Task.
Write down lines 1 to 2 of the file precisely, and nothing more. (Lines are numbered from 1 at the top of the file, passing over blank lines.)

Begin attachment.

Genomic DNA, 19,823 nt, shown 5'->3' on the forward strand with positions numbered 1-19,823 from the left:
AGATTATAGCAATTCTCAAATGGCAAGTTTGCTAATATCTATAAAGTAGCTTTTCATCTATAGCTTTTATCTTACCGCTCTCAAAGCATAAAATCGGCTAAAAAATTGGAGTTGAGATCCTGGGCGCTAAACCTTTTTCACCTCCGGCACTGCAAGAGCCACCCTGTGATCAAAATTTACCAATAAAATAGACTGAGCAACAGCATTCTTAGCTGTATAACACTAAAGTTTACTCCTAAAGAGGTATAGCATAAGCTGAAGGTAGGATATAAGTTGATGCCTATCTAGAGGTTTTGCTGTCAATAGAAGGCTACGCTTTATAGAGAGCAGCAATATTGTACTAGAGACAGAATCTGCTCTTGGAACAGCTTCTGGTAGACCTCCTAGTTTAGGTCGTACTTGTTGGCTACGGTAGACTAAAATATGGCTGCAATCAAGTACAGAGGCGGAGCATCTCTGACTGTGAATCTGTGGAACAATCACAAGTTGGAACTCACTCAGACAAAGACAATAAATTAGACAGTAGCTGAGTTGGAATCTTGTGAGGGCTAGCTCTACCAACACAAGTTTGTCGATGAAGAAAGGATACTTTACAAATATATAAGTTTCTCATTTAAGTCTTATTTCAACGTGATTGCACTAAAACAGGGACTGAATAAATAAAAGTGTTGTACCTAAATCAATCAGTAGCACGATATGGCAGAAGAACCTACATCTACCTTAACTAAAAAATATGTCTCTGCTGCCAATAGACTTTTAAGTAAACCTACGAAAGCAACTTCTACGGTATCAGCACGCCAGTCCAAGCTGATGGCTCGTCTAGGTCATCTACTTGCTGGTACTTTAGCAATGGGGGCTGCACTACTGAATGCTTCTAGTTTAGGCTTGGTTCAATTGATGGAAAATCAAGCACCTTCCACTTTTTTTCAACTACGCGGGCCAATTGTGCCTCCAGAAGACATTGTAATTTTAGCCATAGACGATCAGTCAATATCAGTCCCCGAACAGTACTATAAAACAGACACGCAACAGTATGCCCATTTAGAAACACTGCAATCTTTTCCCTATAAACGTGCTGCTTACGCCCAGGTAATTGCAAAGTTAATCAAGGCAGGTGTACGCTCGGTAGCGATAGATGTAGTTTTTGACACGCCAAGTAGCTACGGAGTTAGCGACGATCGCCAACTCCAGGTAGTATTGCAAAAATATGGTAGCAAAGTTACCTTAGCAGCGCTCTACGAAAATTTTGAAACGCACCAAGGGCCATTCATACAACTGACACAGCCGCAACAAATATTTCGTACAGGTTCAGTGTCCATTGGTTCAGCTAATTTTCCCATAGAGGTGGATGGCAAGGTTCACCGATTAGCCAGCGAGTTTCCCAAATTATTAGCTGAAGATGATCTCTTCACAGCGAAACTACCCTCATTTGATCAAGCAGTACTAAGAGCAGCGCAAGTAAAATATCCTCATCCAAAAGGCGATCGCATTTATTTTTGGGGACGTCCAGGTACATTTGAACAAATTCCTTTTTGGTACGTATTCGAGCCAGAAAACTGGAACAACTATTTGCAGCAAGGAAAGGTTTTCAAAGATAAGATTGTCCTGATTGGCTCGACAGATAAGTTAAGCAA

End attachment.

Genomic DNA, 19,823 nt, shown 5'->3' on the forward strand with positions numbered 1-19,823 from the left:
AGATTATAGCAATTCTCAAATGGCAAGTTTGCTAATATCTATAAAGTAGCTTTTCATCTATAGCTTTTATCTTACCGCTCTCAAAGCATAAAATCGGCTAAAAAATTGGAGTTGAGATCCTGGGCGCTAAACCTTTTTCACCTCCGGCACTGCAAGAGCCACCCTGTGATCAAAATTTACCAATAAAATAGACTGAGCAACAGCATTCTTAGCTGTATAACACTAAAGTTTACTCCTAAAGAGGTATAGCATAAGCTGAAGGTAGGATATAAGTTGATGCCTATCTAGAGGTTTTGCTGTCAATAGAAGGCTACGCTTTATAGAGAGCAGCAATATTGTACTAGAGACAGAATCTGCTCTTGGAACAGCTTCTGGTAGACCTCCTAGTTTAGGTCGTACTTGTTGGCTACGGTAGACTAAAATATGGCTGCAATCAAGTACAGAGGCGGAGCATCTCTGACTGTGAATCTGTGGAACAATCACAAGTTGGAACTCACTCAGACAAAGACAATAAATTAGACAGTAGCTGAGTTGGAATCTTGTGAGGGCTAGCTCTACCAACACAAGTTTGTCGATGAAGAAAGGATACTTTACAAATATATAAGTTTCTCATTTAAGTCTTATTTCAACGTGATTGCACTAAAACAGGGACTGAATAAATAAAAGTGTTGTACCTAAATCAATCAGTAGCACGATATGGCAGAAGAACCTACATCTACCTTAACTAAAAAATATGTCTCTGCTGCCAATAGACTTTTAAGTAAACCTACGAAAGCAACTTCTACGGTATCAGCACGCCAGTCCAAGCTGATGGCTCGTCTAGGTCATCTACTTGCTGGTACTTTAGCAATGGGGGCTGCACTACTGAATGCTTCTAGTTTAGGCTTGGTTCAATTGATGGAAAATCAAGCACCTTCCACTTTTTTTCAACTACGCGGGCCAATTGTGCCTCCAGAAGACATTGTAATTTTAGCCATAGACGATCAGTCAATATCAGTCCCCGAACAGTACTATAAAACAGACACGCAACAGTATGCCCATTTAGAAACACTGCAATCTTTTCCCTATAAACGTGCTGCTTACGCCCAGGTAATTGCAAAGTTAATCAAGGCAGGTGTACGCTCGGTAGCGATAGATGTAGTTTTTGACACGCCAAGTAGCTACGGAGTTAGCGACGATCGCCAACTCCAGGTAGTATTGCAAAAATATGGTAGCAAAGTTACCTTAGCAGCGCTCTACGAAAATTTTGAAACGCACCAAGGGCCATTCATACAACTGACACAGCCGCAACAAATATTTCGTACAGGTTCAGTGTCCATTGGTTCAGCTAATTTTCCCATAGAGGTGGATGGCAAGGTTCACCGATTAGCCAGCGAGTTTCCCAAATTATTAGCTGAAGATGATCTCTTCACAGCGAAACTACCCTCATTTGATCAAGCAGTACTAAGAGCAGCGCAAGTAAAATATCCTCATCCAAAAGGCGATCGCATTTATTTTTGGGGACGTCCAGGTACATTTGAACAAATTCCTTTTTGGTACGTATTCGAGCCAGAAAACTGGAACAACTATTTGCAGCAAGGAAAGGTTTTCAAAGATAAGATTGTCCTGATTGGCTCGACAGATAAGTTAAGCAA